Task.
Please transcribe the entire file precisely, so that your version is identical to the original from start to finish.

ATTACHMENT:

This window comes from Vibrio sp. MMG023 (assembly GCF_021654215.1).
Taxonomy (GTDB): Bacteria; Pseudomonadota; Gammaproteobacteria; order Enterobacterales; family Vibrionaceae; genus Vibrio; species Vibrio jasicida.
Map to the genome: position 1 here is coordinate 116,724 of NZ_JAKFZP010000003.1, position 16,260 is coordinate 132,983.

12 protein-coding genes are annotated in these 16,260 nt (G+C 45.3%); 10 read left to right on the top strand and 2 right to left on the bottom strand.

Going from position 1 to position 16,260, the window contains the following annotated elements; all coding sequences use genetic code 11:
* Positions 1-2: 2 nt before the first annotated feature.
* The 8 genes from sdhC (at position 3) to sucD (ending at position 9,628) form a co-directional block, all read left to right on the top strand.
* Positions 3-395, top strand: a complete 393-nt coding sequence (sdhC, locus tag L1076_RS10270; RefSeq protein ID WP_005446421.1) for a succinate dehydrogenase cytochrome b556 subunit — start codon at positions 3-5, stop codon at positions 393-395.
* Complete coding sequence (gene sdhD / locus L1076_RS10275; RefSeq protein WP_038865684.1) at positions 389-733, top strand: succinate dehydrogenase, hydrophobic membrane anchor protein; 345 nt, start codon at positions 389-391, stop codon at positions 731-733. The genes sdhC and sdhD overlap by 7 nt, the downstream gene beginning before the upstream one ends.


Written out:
This window comes from Vibrio sp. MMG023 (assembly GCF_021654215.1).
Taxonomy (GTDB): Bacteria; Pseudomonadota; Gammaproteobacteria; order Enterobacterales; family Vibrionaceae; genus Vibrio; species Vibrio jasicida.
Map to the genome: position 1 here is coordinate 116,724 of NZ_JAKFZP010000003.1, position 16,260 is coordinate 132,983.

12 protein-coding genes are annotated in these 16,260 nt (G+C 45.3%); 10 read left to right on the top strand and 2 right to left on the bottom strand.

Going from position 1 to position 16,260, the window contains the following annotated elements; all coding sequences use genetic code 11:
* Positions 1-2: 2 nt before the first annotated feature.
* The 8 genes from sdhC (at position 3) to sucD (ending at position 9,628) form a co-directional block, all read left to right on the top strand.
* Positions 3-395, top strand: a complete 393-nt coding sequence (sdhC, locus tag L1076_RS10270; RefSeq protein ID WP_005446421.1) for a succinate dehydrogenase cytochrome b556 subunit — start codon at positions 3-5, stop codon at positions 393-395.
* Complete coding sequence (gene sdhD / locus L1076_RS10275; RefSeq protein WP_038865684.1) at positions 389-733, top strand: succinate dehydrogenase, hydrophobic membrane anchor protein; 345 nt, start codon at positions 389-391, stop codon at positions 731-733. The genes sdhC and sdhD overlap by 7 nt, the downstream gene beginning before the upstream one ends.